I recently sent Daniel Negreanu a message on Twitter asking him what has made him so good for so long. He replied with a list of items and not surprisingly, engaging in regular goal setting was at the top.
There are numerous reasons why setting goals has contributed to Negreanu's success. In this article, I'm going to break them down for you and share a recipe for setting and achieving goals that virtually guarantees results.
A major reason to set goals is that people who are in the process of striving towards something personally meaningful tend to be happier and far more satisfied with their lives than people who aren't pursuing goals. That's not even accounting for you will accomplish; Negreanu has done pretty well for himself using goal setting techniques!
Despite what you may think, it's not attaining the goal that boosts your happiness meter. Instead, it's the process of working towards a valued and challenging activity that yields these results. In fact, it's common to feel somewhat let down once you've achieved a long held goal. The antidote is to continue setting new, personally meaningful goals.
Setting objectives provides additional benefits. As you pursue a goal, it provides you with a sense of purpose and control over your life. Your self-confidence and self-esteem increase, and we all know these play a major factor in our poker success. Goal pursuit also teaches you how to manage and structure your time more effectively and efficiently.
Finally, goal setting typically requires you to extend your social network. That's because working towards complex goals often means engaging with teachers, coaches, friends and colleagues, and social engagement is very important to your psychological health both on and off the tables.
Now that you've seen a plethora of evidence on why you should set goals, let's get down to business on the how of the matter — what's the best approach for setting goals for ourselves?
Most of us erroneously believe that in order to make changes, we have to go big with our goals. We don't want to set unexciting, "realistic" goals like doing a bit of daily exercise. Instead, we set a goal to run a full marathon!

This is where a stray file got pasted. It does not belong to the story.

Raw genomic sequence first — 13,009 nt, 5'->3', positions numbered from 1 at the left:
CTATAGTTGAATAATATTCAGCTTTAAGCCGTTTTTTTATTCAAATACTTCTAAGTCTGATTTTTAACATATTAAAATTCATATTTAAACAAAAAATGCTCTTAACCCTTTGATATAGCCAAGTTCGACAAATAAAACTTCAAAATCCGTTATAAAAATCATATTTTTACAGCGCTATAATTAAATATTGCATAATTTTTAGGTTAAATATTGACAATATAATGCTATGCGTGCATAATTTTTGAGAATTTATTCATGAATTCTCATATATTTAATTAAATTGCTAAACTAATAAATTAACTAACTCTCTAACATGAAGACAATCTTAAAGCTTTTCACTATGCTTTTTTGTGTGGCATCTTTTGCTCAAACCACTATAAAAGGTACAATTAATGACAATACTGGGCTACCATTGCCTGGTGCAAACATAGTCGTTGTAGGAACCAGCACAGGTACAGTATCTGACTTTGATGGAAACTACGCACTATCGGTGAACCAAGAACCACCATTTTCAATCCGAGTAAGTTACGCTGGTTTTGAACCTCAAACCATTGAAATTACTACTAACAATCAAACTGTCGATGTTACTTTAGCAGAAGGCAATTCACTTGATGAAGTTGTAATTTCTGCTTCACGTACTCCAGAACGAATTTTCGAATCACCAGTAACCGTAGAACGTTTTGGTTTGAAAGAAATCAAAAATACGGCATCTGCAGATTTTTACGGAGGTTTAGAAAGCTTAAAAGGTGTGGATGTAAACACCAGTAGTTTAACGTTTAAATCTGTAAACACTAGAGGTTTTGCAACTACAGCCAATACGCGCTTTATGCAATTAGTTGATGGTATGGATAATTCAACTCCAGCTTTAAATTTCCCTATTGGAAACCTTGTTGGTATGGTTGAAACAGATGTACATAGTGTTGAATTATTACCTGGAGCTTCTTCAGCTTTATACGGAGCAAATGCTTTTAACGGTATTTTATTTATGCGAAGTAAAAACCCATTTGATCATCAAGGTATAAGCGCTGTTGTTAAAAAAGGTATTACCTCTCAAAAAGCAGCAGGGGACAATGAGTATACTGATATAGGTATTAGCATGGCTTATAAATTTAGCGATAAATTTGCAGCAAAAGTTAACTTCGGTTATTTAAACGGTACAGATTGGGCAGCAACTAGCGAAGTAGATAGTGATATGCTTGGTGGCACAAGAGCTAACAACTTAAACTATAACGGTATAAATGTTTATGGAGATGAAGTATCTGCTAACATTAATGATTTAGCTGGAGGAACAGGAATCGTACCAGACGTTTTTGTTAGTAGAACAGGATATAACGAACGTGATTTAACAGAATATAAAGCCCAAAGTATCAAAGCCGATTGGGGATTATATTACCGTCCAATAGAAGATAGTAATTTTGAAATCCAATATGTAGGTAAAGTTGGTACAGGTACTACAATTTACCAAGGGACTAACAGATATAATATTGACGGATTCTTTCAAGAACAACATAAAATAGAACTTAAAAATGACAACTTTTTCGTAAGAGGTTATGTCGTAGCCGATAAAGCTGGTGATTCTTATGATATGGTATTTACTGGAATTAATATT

We go full steam ahead with our eyes wide open and our ambitions high, but usually within a few days or weeks our excitement wanes and the immensity of our target becomes real and perhaps even a little overwhelming.
Think about what it takes to bring a goal to life. There are many steps involved in achieving a big goal and a lot can go wrong on the road to its achievement. You have to be motivated to change and have the ability to change. There also must be something that triggers your new behavior — something that tells you to behave in the new way right now.
This is a pretty tall order, so in order to give yourself the best chance to succeed, Stanford University professor BJ Fogg suggests a different approach. According to Fogg, the best way to make changes is to go exceedingly small.
Fogg says we can effectively transform our behavior by focusing on making one small change at a time. Habits are about repetition. Our brains are accepting of very small changes, so we have no need to rebel or put up defenses.
Fogg's formula requires that you look for a trigger which is an existing behavior to which you can attach your new tiny habit. You decide that every time you do X, you will follow up with Y. After you do your new tiny behavior, celebrate it in some way. Celebrations are meant to be small — they can even just be verbal declarations like "I'm awesome!" This may sound silly, but it is important to reinforce yourself for sticking to your new habit.
If you plan to bench press 200 lbs. by year end, start out so small that there is no way you will give up. Begin by lifting three-pound weights for a limited number of reps. If you wish to study one to two hours after a long day at work and family time in the evening, start with three minutes. Or just one minute! The trick is to go small, but do your goal behavior every single day (or several times per week in the case of weight lifting).
Next, decide when you will do your target behavior, and tie it to a regularly occurring activity so as to create a "reminder" trigger. Perhaps, after your morning coffee, you immediately go to the gym and do your weight lifting. Or just after putting the kids to bed — that will be the time when you sit down to study poker.
When you're done, give your former procrastinating self an ol' fist bump! You are one step closer to your goal!
Ultimately, goal setting is about systemization — you identify your goals, then create the strategies to reach your objectives. By taking one small step at a time, you can make achieving your dreams a reality.
Dr. Tricia Cardner is the author of Peak Poker Performance (with Jonathan Little), available in paperback, audio and e-book formats via Amazon. Take her free online course Rev Up Your Poker Success, a step-by-step guide to designing your best year ever. And for more from Dr. Cardner, visit her website and follow her on Twitter @DrTriciaCardner.